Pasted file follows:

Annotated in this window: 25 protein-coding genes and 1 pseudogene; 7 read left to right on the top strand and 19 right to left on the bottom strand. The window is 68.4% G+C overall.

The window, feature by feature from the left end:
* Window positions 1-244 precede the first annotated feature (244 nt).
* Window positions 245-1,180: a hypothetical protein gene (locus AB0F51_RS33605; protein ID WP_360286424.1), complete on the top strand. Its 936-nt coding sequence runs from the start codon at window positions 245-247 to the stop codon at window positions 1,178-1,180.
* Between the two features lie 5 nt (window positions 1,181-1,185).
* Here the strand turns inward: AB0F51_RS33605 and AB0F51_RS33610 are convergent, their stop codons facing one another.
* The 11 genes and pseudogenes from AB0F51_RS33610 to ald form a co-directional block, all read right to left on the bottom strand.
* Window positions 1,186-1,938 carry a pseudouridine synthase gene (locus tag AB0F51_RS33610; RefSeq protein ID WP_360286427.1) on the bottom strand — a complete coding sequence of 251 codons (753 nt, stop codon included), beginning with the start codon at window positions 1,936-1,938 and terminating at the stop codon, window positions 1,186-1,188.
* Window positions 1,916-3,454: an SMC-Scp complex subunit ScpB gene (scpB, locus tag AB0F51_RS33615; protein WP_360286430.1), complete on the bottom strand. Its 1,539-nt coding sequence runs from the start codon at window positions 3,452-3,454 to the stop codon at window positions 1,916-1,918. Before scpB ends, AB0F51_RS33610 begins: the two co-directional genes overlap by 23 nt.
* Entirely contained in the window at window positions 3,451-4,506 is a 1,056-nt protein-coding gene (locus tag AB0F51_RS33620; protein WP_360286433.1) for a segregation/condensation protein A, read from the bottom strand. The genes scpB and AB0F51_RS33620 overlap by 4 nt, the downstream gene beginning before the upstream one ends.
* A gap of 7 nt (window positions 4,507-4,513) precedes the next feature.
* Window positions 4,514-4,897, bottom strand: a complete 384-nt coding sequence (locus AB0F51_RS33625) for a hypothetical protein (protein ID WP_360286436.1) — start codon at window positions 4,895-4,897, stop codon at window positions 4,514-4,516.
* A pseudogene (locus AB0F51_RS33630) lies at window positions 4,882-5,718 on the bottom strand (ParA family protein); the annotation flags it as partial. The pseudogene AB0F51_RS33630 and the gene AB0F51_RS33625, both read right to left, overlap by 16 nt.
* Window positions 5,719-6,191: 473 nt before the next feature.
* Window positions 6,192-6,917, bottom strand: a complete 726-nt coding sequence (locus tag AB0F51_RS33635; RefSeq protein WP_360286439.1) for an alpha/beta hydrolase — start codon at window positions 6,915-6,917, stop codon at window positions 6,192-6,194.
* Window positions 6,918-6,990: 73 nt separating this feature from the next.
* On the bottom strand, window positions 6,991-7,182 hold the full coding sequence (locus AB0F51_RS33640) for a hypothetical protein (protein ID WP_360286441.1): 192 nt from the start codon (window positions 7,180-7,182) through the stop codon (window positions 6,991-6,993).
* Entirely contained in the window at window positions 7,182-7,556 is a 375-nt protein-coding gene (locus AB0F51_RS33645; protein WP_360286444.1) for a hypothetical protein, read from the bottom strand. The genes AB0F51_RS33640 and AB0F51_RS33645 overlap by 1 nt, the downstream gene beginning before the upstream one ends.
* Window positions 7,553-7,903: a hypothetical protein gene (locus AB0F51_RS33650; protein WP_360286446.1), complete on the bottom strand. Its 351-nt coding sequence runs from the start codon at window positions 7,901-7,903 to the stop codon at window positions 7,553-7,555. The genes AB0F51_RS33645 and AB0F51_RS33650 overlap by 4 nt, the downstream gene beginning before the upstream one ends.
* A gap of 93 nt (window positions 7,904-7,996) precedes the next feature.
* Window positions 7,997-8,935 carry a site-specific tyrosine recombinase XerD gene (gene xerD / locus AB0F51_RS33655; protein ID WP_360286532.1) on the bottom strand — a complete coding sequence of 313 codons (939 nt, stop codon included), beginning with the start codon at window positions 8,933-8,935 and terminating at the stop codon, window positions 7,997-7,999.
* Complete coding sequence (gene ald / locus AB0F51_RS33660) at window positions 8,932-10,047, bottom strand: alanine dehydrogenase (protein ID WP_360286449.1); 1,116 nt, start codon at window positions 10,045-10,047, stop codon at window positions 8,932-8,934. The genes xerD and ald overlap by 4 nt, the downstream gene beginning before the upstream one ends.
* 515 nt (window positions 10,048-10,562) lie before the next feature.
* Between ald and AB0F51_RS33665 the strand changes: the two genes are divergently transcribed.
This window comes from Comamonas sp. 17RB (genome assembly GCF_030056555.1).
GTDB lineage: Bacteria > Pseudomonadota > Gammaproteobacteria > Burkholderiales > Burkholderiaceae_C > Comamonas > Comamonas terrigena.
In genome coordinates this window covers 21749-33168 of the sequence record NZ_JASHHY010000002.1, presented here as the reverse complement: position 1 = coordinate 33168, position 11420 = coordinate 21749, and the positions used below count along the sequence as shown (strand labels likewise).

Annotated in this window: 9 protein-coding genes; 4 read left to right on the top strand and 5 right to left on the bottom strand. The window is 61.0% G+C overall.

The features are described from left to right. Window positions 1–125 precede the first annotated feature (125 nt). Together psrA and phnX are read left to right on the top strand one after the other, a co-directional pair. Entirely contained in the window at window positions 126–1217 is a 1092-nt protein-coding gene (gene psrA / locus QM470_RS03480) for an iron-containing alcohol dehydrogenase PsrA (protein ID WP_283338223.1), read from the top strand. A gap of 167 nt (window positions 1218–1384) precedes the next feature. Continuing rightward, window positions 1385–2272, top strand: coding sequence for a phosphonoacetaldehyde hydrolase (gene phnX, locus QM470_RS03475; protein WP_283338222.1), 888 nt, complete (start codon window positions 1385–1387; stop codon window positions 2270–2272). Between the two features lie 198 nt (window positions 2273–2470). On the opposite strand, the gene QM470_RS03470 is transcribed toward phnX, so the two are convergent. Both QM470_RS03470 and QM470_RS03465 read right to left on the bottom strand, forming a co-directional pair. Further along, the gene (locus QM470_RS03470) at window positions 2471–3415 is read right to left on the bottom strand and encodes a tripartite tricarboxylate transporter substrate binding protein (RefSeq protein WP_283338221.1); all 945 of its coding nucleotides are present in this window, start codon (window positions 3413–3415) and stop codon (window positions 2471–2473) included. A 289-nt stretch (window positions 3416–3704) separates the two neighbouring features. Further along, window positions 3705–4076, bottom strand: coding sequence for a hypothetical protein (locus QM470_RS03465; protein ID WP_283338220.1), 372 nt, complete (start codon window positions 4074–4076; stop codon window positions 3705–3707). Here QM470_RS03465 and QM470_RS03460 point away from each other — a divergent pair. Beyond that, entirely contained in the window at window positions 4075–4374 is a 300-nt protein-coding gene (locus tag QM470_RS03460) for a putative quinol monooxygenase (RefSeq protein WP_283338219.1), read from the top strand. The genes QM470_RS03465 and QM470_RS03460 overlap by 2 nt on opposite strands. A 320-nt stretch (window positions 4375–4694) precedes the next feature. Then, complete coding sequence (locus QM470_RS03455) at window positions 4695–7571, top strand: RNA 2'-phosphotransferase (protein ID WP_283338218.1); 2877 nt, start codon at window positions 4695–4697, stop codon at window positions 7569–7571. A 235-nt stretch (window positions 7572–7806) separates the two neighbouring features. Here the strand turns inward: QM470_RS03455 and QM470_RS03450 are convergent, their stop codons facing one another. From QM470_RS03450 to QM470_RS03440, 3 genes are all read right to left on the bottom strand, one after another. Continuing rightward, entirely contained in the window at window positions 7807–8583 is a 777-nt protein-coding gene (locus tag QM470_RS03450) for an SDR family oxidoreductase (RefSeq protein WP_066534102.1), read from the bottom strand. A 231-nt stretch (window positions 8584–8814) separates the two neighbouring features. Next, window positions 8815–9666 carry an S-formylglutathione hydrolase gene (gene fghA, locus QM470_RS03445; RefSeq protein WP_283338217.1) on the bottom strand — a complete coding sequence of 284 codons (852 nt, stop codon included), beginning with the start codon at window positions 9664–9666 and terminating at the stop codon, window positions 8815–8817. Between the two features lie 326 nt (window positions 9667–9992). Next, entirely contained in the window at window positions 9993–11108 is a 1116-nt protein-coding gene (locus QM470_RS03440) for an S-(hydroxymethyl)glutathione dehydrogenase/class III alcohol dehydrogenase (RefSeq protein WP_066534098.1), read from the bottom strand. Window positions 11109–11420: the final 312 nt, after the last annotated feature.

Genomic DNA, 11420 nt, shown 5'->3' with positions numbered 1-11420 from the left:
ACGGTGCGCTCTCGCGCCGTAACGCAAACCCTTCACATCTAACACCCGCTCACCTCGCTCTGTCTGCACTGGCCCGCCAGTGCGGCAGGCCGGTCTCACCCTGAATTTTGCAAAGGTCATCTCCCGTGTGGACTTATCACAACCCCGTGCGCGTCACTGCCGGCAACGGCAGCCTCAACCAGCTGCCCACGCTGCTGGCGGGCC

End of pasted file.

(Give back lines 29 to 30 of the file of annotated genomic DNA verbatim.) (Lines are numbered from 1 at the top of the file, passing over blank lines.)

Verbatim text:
The features are described from left to right. Window positions 1–125 precede the first annotated feature (125 nt). Together psrA and phnX are read left to right on the top strand one after the other, a co-directional pair. Entirely contained in the window at window positions 126–1217 is a 1092-nt protein-coding gene (gene psrA / locus QM470_RS03480) for an iron-containing alcohol dehydrogenase PsrA (protein ID WP_283338223.1), read from the top strand. A gap of 167 nt (window positions 1218–1384) precedes the next feature. Continuing rightward, window positions 1385–2272, top strand: coding sequence for a phosphonoacetaldehyde hydrolase (gene phnX, locus QM470_RS03475; protein WP_283338222.1), 888 nt, complete (start codon window positions 1385–1387; stop codon window positions 2270–2272). Between the two features lie 198 nt (window positions 2273–2470). On the opposite strand, the gene QM470_RS03470 is transcribed toward phnX, so the two are convergent. Both QM470_RS03470 and QM470_RS03465 read right to left on the bottom strand, forming a co-directional pair. Further along, the gene (locus QM470_RS03470) at window positions 2471–3415 is read right to left on the bottom strand and encodes a tripartite tricarboxylate transporter substrate binding protein (RefSeq protein WP_283338221.1); all 945 of its coding nucleotides are present in this window, start codon (window positions 3413–3415) and stop codon (window positions 2471–2473) included. A 289-nt stretch (window positions 3416–3704) separates the two neighbouring features. Further along, window positions 3705–4076, bottom strand: coding sequence for a hypothetical protein (locus QM470_RS03465; protein ID WP_283338220.1), 372 nt, complete (start codon window positions 4074–4076; stop codon window positions 3705–3707). Here QM470_RS03465 and QM470_RS03460 point away from each other — a divergent pair. Beyond that, entirely contained in the window at window positions 4075–4374 is a 300-nt protein-coding gene (locus tag QM470_RS03460) for a putative quinol monooxygenase (RefSeq protein WP_283338219.1), read from the top strand. The genes QM470_RS03465 and QM470_RS03460 overlap by 2 nt on opposite strands. A 320-nt stretch (window positions 4375–4694) precedes the next feature. Then, complete coding sequence (locus QM470_RS03455) at window positions 4695–7571, top strand: RNA 2'-phosphotransferase (protein ID WP_283338218.1); 2877 nt, start codon at window positions 4695–4697, stop codon at window positions 7569–7571. A 235-nt stretch (window positions 7572–7806) separates the two neighbouring features. Here the strand turns inward: QM470_RS03455 and QM470_RS03450 are convergent, their stop codons facing one another. From QM470_RS03450 to QM470_RS03440, 3 genes are all read right to left on the bottom strand, one after another. Continuing rightward, entirely contained in the window at window positions 7807–8583 is a 777-nt protein-coding gene (locus tag QM470_RS03450) for an SDR family oxidoreductase (RefSeq protein WP_066534102.1), read from the bottom strand. A 231-nt stretch (window positions 8584–8814) separates the two neighbouring features. Next, window positions 8815–9666 carry an S-formylglutathione hydrolase gene (gene fghA, locus QM470_RS03445; RefSeq protein WP_283338217.1) on the bottom strand — a complete coding sequence of 284 codons (852 nt, stop codon included), beginning with the start codon at window positions 9664–9666 and terminating at the stop codon, window positions 8815–8817. Between the two features lie 326 nt (window positions 9667–9992). Next, entirely contained in the window at window positions 9993–11108 is a 1116-nt protein-coding gene (locus QM470_RS03440) for an S-(hydroxymethyl)glutathione dehydrogenase/class III alcohol dehydrogenase (RefSeq protein WP_066534098.1), read from the bottom strand. Window positions 11109–11420: the final 312 nt, after the last annotated feature.

Genomic DNA, 11420 nt, shown 5'->3' with positions numbered 1-11420 from the left: